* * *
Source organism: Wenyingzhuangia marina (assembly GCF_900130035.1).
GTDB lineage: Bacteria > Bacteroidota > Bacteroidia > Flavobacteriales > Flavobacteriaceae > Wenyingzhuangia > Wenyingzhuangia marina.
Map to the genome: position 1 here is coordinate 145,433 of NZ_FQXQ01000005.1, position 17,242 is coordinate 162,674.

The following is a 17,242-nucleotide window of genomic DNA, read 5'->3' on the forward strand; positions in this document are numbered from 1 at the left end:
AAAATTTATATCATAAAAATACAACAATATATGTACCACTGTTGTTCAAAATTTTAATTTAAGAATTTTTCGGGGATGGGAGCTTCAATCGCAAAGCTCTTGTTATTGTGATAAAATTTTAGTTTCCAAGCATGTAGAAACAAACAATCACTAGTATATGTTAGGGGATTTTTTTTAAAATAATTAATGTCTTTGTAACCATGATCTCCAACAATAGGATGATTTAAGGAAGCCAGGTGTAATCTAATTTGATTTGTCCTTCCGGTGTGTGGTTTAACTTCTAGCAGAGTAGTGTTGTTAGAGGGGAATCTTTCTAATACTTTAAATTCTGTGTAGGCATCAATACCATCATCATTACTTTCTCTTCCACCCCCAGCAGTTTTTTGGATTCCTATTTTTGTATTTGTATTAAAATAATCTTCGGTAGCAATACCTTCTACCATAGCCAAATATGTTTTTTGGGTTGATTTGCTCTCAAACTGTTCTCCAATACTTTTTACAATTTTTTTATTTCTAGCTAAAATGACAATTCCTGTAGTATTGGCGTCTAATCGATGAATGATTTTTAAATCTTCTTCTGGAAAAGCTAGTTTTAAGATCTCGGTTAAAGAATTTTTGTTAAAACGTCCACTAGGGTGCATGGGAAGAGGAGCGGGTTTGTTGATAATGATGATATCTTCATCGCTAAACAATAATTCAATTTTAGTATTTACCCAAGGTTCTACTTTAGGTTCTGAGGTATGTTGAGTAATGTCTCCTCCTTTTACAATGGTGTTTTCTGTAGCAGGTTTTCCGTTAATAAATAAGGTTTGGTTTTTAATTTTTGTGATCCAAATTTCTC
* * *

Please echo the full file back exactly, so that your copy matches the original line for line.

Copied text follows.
Source organism: Wenyingzhuangia marina (assembly GCF_900130035.1).
GTDB lineage: Bacteria > Bacteroidota > Bacteroidia > Flavobacteriales > Flavobacteriaceae > Wenyingzhuangia > Wenyingzhuangia marina.
Map to the genome: position 1 here is coordinate 145,433 of NZ_FQXQ01000005.1, position 17,242 is coordinate 162,674.

The following is a 17,242-nucleotide window of genomic DNA, read 5'->3' on the forward strand; positions in this document are numbered from 1 at the left end:
AAAATTTATATCATAAAAATACAACAATATATGTACCACTGTTGTTCAAAATTTTAATTTAAGAATTTTTCGGGGATGGGAGCTTCAATCGCAAAGCTCTTGTTATTGTGATAAAATTTTAGTTTCCAAGCATGTAGAAACAAACAATCACTAGTATATGTTAGGGGATTTTTTTTAAAATAATTAATGTCTTTGTAACCATGATCTCCAACAATAGGATGATTTAAGGAAGCCAGGTGTAATCTAATTTGATTTGTCCTTCCGGTGTGTGGTTTAACTTCTAGCAGAGTAGTGTTGTTAGAGGGGAATCTTTCTAATACTTTAAATTCTGTGTAGGCATCAATACCATCATCATTACTTTCTCTTCCACCCCCAGCAGTTTTTTGGATTCCTATTTTTGTATTTGTATTAAAATAATCTTCGGTAGCAATACCTTCTACCATAGCCAAATATGTTTTTTGGGTTGATTTGCTCTCAAACTGTTCTCCAATACTTTTTACAATTTTTTTATTTCTAGCTAAAATGACAATTCCTGTAGTATTGGCGTCTAATCGATGAATGATTTTTAAATCTTCTTCTGGAAAAGCTAGTTTTAAGATCTCGGTTAAAGAATTTTTGTTAAAACGTCCACTAGGGTGCATGGGAAGAGGAGCGGGTTTGTTGATAATGATGATATCTTCATCGCTAAACAATAATTCAATTTTAGTATTTACCCAAGGTTCTACTTTAGGTTCTGAGGTATGTTGAGTAATGTCTCCTCCTTTTACAATGGTGTTTTCTGTAGCAGGTTTTCCGTTAATAAATAAGGTTTGGTTTTTAATTTTTGTGATCCAAATTTCTC